I was sad to hear of the death of Jan Morris this weekend. I have always enjoyed her writing and interviews given by her over the years. A lively and interesting person. However the overriding memory is the debt I owe her for writing about her journey as a transexual, as it was then described, and her subsequent sex change. Like her from a very similar age I had known I was female. I had also hidden it for many many years. As with probably most all transgender people I became troubled and unable to cope with the dysphoria even though I did not understand what it was.

Then fate took my hand. I was in my local library just randomly looking for something to read when the cover of a book with a geometric black and white cover caught my eye. A quick glance and I thought it looked interesting and I took it out. I started reading it that evening and I didn’t put it down until I had finished it. A light bulb moment, I knew why I felt like I did. I was transsexual, to use the terminology of that time. Everything made sense, I knew. I had no idea how I was going to deal with it or where that incite would take me, but I knew. The book was Conundrum by Jan Morris. Her book changed my life, opened my eyes and allowed me to begin my journey to where I am now, a transitioned transwoman.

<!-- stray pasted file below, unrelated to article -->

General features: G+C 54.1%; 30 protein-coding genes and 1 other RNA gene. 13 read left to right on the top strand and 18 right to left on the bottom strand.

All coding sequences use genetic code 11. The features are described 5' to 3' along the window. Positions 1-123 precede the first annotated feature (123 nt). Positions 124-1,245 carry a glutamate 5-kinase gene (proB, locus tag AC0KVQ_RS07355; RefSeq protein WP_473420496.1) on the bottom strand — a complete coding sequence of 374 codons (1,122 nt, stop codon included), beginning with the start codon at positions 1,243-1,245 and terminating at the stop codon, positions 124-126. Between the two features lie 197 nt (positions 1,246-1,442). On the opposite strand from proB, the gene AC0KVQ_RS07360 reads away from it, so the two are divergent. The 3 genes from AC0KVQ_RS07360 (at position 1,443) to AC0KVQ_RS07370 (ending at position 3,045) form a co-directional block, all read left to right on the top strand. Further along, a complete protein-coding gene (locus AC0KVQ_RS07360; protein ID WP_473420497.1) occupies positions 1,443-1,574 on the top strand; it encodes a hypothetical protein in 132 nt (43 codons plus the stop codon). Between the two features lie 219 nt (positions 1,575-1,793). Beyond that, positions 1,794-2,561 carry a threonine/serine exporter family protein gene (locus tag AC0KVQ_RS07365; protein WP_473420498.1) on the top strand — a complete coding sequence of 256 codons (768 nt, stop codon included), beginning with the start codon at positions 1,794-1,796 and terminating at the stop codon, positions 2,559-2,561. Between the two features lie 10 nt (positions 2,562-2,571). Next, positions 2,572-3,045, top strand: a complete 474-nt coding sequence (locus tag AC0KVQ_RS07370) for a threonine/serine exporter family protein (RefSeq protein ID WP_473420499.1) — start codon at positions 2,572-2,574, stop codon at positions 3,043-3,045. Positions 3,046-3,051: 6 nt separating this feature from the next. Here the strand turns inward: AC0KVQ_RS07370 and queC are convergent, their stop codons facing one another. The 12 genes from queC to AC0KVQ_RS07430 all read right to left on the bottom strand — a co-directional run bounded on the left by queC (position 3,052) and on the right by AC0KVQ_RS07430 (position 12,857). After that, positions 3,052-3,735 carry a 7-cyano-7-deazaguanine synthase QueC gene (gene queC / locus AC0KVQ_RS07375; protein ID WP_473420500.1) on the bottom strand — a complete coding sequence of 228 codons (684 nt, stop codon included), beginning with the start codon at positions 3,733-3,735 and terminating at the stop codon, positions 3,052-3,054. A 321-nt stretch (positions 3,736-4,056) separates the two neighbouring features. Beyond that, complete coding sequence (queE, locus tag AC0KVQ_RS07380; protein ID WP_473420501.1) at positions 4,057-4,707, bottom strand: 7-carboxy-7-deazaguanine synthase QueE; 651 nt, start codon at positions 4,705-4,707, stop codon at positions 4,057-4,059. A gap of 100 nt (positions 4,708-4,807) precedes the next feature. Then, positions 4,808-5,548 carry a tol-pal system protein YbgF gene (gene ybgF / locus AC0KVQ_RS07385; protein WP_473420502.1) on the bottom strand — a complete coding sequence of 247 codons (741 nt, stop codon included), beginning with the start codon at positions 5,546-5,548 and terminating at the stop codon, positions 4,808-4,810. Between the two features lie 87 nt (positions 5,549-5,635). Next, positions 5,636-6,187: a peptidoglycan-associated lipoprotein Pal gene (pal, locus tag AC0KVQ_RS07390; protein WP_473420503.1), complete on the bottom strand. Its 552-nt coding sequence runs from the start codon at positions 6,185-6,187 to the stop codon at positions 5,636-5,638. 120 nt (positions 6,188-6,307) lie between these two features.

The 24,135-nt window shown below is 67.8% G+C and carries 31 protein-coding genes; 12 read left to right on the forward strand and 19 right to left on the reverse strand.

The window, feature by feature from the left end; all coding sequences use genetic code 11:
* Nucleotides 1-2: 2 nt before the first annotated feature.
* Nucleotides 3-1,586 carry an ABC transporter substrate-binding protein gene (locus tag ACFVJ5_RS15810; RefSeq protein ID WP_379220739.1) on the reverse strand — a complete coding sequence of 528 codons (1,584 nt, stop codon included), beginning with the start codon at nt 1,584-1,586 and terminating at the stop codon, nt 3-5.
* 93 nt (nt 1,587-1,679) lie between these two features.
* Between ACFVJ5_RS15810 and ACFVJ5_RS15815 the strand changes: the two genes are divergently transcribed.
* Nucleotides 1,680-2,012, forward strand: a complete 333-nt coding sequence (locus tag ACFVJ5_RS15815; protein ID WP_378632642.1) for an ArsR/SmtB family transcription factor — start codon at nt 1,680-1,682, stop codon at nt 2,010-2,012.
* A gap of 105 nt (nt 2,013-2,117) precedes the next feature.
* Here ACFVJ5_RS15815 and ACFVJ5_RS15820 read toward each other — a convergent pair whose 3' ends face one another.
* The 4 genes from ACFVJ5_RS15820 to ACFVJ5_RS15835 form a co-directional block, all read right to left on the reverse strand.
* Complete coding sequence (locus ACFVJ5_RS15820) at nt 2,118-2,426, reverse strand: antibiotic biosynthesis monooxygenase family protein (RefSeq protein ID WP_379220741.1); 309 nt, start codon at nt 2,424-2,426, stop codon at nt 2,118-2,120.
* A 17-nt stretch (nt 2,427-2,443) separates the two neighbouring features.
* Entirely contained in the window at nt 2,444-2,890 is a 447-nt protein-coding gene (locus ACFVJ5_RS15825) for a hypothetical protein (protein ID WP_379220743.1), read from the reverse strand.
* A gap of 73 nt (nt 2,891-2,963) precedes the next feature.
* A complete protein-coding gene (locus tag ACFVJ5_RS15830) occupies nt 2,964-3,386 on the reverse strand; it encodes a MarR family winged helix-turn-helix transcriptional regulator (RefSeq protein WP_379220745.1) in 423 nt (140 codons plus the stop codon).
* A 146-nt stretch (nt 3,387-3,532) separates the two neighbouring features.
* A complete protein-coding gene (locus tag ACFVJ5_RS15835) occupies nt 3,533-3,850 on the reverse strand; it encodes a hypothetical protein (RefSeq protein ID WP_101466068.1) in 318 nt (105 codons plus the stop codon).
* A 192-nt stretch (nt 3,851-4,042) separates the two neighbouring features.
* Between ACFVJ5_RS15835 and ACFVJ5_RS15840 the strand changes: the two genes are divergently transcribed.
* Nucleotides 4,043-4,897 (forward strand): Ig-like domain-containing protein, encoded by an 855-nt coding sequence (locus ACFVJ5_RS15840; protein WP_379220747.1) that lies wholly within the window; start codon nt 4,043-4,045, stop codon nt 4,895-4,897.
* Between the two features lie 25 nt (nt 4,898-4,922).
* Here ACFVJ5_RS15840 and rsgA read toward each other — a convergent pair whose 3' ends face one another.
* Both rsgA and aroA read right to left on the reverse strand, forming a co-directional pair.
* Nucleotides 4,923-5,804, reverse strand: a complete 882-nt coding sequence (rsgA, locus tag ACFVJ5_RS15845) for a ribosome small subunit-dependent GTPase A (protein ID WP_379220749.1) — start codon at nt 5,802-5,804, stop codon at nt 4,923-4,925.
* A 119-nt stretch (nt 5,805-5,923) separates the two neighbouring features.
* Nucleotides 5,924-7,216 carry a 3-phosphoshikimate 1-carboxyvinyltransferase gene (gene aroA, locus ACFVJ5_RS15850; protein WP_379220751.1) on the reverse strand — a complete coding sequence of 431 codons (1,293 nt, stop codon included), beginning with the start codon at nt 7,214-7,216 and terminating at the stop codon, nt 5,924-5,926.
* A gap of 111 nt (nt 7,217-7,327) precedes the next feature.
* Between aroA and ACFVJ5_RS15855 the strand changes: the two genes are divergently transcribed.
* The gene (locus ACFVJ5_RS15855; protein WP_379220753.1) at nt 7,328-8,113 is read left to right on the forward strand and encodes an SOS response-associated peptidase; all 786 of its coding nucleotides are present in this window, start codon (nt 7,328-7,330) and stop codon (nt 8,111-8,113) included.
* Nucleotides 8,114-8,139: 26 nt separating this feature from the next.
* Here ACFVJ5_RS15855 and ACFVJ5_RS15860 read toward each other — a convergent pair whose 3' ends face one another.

Subsequently, I read several of her books and came to know her through her writing and essays. The way she was so matter of fact about her transition and that it was an aspect of her life, not the be all and end all of her life I found refreshing, matter of fact.  Interestingly though she is well known for her transition, and this will be an abiding feature for which she is remembered, it is for her writing that she wishes to be remembered. Thankfully her writing is memorable. In 2008 she came 15th in The Times List of the best writers in Britain since World War 2, has been shortlisted for the Booker Prize and in 2005 won the Golden Pen Award for her outstanding contribution to literature. There is every chance her writing will become her lasting legacy. I have also read that she has left a manuscript with her publisher to be published posthumously. I look forward to seeing what that is about.

I also reflected on how fate has also impacted on my journey through transition. Although I had been working my way tentatively towards transition, I have mentioned before the amazing the couple who have supported me and, without judgment, while I have transitioned. What struck me was that fate had taken me to her door for my first meeting. It had been totally unplanned and spontaneous. In a different way another light bulb moment, a connection which led me to where I am today. 

I am so grateful that fate has been present in my life.

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